First the Gregorian reformers of the 11th century narrowed the base of electors to the cardinals, then the civil authorities forced them to remain in the city where they were elected from the middle of the 13th century — for the sole purpose of guaranteeing an uncontested and indisputable succession: despite the shortcomings of the beginnings and the disaster of the Western schism [from 1378 to 1417, when there were first two, then three popes at once], the institution of the conclave, therefore, continues to function precisely for this reason.

    The same purpose is served by the custom which — after the incisive reforms of 1215, 1620 and 1903 — causes many popes to update the norms of the conclaves with the provisions and purposes I mentioned earlier. For the most part these are detailed adjustments to the calculation of the majority, but in addition to them there are also more relevant decisions such as the one which establishes that, regardless of the place in which the pope dies or resigns, the seat of the conclave remains the Sistine Chapel with the Last Judgment as the backdrop to the television footage preceding the extra omnes and the vote; more important, for our purposes, are the norms of Pius IX which make the election valid even in the case of simony: they, in fact, did not want to justify that crime, but to protect the conclave and the elected person from an accusation that the enemies of the time could have built or agitated to disarticulate the Petrine service in the Church.

    Today that risk — with actors ultimately less sympathetic than the Garibaldians, Freemasons and Mazzinians who were greatly feared in the 19th century — is multiplied by social media, AI and computing power does not need long explanations.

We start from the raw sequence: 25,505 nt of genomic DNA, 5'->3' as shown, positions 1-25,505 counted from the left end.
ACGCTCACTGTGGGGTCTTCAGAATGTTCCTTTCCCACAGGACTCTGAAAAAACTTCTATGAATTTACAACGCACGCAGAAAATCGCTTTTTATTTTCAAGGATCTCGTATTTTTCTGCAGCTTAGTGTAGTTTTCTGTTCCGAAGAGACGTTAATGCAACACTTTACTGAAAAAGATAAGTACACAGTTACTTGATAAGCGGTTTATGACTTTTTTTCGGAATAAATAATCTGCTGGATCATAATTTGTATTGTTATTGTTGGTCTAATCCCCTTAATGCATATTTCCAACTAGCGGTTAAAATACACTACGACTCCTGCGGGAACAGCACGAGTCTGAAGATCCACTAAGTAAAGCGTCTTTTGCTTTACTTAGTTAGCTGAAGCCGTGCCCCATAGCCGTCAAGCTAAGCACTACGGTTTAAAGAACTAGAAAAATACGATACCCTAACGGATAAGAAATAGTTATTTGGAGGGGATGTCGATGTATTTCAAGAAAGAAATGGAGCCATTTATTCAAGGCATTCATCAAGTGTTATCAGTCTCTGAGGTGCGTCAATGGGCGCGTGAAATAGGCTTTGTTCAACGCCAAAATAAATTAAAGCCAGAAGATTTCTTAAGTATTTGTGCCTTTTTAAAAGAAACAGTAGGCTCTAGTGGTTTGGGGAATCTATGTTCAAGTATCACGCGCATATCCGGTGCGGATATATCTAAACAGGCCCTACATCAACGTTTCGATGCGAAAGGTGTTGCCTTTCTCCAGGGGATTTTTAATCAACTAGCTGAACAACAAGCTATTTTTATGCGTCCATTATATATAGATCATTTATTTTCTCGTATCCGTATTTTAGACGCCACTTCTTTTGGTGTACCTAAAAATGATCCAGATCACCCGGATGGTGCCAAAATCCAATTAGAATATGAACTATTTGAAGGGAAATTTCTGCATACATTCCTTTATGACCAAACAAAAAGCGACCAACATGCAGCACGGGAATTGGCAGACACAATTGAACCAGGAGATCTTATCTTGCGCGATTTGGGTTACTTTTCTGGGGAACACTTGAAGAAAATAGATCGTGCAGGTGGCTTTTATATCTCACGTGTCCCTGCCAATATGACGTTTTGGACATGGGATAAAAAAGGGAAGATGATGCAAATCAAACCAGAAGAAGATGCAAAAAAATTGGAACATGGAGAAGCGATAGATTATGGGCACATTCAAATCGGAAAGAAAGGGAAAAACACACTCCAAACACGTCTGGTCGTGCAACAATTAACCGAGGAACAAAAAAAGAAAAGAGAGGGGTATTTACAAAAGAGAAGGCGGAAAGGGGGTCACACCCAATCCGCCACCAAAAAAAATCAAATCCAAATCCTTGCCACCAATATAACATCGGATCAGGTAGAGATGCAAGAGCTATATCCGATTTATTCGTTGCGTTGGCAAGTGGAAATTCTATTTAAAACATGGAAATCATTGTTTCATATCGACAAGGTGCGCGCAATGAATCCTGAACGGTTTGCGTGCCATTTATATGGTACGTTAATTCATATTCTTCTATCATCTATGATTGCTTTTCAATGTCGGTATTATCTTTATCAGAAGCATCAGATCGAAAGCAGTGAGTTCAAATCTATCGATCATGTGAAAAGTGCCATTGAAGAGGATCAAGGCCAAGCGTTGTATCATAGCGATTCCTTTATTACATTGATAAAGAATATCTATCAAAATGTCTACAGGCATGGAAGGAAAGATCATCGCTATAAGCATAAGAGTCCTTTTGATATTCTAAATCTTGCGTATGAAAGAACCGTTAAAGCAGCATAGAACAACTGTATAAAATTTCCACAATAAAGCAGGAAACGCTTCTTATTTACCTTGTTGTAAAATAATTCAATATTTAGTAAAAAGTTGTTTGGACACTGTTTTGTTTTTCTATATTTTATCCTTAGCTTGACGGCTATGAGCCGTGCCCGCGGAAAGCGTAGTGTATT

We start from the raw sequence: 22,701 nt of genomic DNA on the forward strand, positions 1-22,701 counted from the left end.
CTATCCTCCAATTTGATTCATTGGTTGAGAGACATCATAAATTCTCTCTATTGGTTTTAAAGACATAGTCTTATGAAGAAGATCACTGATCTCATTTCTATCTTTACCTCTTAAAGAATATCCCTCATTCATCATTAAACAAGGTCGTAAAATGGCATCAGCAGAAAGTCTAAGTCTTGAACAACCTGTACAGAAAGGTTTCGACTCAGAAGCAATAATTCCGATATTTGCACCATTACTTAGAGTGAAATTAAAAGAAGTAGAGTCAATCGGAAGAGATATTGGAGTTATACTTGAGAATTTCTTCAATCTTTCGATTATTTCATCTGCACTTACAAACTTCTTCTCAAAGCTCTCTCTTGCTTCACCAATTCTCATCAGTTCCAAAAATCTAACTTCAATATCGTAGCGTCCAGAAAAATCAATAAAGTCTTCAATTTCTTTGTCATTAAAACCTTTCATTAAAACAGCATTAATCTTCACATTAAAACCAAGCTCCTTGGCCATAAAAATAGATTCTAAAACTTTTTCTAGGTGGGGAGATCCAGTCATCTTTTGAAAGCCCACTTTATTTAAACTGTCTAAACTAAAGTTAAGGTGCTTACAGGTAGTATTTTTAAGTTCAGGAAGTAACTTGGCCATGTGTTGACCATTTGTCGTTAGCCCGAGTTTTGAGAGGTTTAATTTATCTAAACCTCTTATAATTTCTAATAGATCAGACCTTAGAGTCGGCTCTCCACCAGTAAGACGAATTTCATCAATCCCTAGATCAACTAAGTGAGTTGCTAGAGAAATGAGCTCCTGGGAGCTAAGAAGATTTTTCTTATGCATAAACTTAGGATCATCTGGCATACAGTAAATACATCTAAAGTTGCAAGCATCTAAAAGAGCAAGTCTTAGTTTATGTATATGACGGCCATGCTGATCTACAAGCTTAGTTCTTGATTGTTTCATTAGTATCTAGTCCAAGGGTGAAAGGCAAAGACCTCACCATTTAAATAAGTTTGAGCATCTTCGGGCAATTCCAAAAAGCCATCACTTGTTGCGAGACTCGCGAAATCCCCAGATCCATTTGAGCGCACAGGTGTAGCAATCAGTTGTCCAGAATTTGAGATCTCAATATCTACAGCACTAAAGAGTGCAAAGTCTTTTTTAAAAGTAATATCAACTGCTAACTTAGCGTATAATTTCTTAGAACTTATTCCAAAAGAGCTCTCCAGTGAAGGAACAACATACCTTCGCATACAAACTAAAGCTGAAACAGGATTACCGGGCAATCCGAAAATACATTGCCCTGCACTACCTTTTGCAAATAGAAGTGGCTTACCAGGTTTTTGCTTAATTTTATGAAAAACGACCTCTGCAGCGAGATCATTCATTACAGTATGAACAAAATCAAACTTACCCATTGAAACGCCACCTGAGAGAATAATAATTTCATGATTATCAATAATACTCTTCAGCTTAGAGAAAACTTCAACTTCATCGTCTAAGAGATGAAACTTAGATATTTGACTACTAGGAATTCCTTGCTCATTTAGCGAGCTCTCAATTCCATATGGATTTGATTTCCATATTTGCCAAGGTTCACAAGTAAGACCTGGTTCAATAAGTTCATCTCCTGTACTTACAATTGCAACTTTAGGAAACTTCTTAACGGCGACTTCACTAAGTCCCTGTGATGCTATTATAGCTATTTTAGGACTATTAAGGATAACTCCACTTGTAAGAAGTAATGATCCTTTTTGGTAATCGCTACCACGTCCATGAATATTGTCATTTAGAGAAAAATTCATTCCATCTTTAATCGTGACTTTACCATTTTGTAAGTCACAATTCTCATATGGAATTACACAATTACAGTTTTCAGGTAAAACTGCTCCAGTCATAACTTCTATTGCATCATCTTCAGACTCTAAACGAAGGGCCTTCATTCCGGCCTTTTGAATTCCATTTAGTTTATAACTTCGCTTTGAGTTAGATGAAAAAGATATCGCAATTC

Collecting the disappointment of the mother of a child violated by a cleric who attempted to unsuccessfully approach the future pope when he was bishop who knows where, or creating ex nihilo a case modeled on the many episodes in which the superficiality of bishops in the face of aggression has become negligence, negligence has become silence, and silence has become the heresy which defended an ecclesiastical “reason of state” which does not and cannot exist in Christianity, is a question of will and means; will and means that can arise within the States or in those large companies that act like superpowers of calculation [Note: he seems to be reffing to global communications and computer companies] and can put that megalomaniacal servility that we have seen at work in various public events at the service of even occult powers.